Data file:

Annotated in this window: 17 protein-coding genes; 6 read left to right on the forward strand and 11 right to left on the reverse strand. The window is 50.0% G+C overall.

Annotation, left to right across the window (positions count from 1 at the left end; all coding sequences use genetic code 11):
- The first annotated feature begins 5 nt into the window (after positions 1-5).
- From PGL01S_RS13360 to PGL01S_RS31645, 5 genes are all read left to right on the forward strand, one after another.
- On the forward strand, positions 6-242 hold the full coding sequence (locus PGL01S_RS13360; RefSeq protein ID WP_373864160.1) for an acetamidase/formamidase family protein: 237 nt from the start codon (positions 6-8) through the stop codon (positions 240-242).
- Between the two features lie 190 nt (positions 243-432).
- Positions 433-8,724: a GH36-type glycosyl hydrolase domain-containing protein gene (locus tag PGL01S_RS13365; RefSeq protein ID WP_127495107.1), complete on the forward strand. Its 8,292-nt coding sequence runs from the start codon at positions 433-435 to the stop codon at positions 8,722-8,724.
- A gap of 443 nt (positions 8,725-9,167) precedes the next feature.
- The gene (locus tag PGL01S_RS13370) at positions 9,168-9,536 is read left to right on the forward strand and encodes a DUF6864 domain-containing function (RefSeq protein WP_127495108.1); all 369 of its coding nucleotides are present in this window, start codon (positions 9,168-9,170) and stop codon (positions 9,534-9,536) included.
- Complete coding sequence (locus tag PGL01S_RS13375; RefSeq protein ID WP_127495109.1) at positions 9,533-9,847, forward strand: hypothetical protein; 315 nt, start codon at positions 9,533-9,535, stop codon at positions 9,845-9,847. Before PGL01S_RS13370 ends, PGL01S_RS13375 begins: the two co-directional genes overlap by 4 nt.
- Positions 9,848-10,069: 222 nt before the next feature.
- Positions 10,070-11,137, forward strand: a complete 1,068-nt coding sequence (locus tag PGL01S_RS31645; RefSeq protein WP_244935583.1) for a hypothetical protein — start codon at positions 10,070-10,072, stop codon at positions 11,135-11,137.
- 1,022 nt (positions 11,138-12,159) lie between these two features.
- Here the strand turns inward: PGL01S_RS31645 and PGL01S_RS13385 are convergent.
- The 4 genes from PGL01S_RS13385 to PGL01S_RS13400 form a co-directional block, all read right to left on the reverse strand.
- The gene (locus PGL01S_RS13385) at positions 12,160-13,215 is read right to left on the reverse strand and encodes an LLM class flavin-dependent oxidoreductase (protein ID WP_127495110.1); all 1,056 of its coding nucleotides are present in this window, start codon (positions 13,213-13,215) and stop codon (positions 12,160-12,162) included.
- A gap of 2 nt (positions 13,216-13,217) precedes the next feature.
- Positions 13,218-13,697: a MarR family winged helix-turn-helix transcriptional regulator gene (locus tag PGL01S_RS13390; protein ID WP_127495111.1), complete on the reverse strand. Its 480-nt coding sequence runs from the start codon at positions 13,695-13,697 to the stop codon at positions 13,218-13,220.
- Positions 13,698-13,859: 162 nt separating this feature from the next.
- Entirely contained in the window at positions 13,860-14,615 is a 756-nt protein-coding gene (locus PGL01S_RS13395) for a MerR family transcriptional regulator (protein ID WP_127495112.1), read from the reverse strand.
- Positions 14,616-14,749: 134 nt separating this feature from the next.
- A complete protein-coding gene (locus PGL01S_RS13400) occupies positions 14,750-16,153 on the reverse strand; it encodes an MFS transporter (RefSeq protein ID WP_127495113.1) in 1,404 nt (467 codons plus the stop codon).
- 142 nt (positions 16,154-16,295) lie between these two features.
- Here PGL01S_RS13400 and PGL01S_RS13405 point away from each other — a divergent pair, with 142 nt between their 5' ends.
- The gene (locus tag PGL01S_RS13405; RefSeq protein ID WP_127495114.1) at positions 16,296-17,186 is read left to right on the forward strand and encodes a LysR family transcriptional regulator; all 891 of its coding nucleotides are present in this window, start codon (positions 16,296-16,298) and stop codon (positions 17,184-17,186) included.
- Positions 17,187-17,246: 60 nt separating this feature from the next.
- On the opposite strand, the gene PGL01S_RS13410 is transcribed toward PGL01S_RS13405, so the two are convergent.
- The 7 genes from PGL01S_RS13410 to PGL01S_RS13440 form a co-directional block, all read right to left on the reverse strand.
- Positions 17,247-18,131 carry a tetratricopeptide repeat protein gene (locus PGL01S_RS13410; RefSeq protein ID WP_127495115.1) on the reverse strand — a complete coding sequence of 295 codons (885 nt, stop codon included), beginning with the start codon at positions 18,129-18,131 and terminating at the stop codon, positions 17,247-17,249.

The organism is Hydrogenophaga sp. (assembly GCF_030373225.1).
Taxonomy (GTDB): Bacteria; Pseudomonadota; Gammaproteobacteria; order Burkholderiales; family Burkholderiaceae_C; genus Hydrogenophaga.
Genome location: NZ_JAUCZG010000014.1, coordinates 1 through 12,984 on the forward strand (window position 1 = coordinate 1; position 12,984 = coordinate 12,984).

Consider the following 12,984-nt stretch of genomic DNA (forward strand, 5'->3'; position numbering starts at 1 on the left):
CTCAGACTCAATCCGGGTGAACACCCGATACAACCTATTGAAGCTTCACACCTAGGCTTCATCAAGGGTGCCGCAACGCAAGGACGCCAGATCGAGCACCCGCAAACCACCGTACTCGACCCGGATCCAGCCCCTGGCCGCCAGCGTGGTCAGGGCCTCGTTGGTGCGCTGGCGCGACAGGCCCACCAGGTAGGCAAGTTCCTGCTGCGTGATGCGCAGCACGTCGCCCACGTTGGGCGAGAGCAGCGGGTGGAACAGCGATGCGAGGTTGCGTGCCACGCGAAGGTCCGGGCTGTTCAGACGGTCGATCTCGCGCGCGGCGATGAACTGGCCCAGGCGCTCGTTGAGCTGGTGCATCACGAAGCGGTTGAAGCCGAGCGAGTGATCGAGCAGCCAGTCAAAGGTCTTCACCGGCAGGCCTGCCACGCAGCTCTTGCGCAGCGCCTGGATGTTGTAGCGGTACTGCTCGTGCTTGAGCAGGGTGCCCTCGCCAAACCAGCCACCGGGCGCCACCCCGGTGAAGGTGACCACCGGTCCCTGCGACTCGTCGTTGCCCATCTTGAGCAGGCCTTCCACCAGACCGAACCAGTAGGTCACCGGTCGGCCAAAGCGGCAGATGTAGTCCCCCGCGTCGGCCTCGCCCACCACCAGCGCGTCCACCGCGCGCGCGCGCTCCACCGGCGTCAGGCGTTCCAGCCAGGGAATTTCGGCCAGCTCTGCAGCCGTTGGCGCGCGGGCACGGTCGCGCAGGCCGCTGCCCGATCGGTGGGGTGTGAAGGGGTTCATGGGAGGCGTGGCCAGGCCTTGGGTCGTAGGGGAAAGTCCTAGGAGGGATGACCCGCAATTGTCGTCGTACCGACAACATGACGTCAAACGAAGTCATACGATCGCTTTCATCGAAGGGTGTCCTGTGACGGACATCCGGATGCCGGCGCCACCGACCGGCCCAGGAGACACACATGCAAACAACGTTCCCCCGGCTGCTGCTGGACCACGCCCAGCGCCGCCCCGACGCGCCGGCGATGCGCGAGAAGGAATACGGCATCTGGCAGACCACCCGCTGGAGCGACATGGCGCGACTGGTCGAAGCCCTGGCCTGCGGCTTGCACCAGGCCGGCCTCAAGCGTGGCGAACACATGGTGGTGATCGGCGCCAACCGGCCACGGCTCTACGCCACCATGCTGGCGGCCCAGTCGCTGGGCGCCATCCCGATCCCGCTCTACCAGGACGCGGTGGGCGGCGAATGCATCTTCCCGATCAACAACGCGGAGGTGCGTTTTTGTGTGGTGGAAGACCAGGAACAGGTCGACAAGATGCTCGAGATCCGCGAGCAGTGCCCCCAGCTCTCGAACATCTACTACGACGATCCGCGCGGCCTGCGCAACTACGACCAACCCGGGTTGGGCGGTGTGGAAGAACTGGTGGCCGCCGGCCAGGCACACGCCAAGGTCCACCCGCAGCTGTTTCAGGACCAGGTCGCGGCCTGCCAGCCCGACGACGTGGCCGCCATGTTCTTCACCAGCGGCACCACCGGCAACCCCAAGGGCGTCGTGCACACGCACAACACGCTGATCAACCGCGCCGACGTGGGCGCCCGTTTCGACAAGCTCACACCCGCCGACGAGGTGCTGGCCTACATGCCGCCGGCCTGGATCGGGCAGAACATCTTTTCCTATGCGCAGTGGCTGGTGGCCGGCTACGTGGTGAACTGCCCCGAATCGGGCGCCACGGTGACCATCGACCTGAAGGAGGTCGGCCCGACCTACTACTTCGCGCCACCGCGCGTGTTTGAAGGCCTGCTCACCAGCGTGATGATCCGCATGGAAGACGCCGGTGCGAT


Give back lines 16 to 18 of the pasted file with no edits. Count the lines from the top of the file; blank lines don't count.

- The gene (locus PGL01S_RS13385) at positions 12,160-13,215 is read right to left on the reverse strand and encodes an LLM class flavin-dependent oxidoreductase (protein ID WP_127495110.1); all 1,056 of its coding nucleotides are present in this window, start codon (positions 13,213-13,215) and stop codon (positions 12,160-12,162) included.
- A gap of 2 nt (positions 13,216-13,217) precedes the next feature.
- Positions 13,218-13,697: a MarR family winged helix-turn-helix transcriptional regulator gene (locus tag PGL01S_RS13390; protein ID WP_127495111.1), complete on the reverse strand. Its 480-nt coding sequence runs from the start codon at positions 13,695-13,697 to the stop codon at positions 13,218-13,220.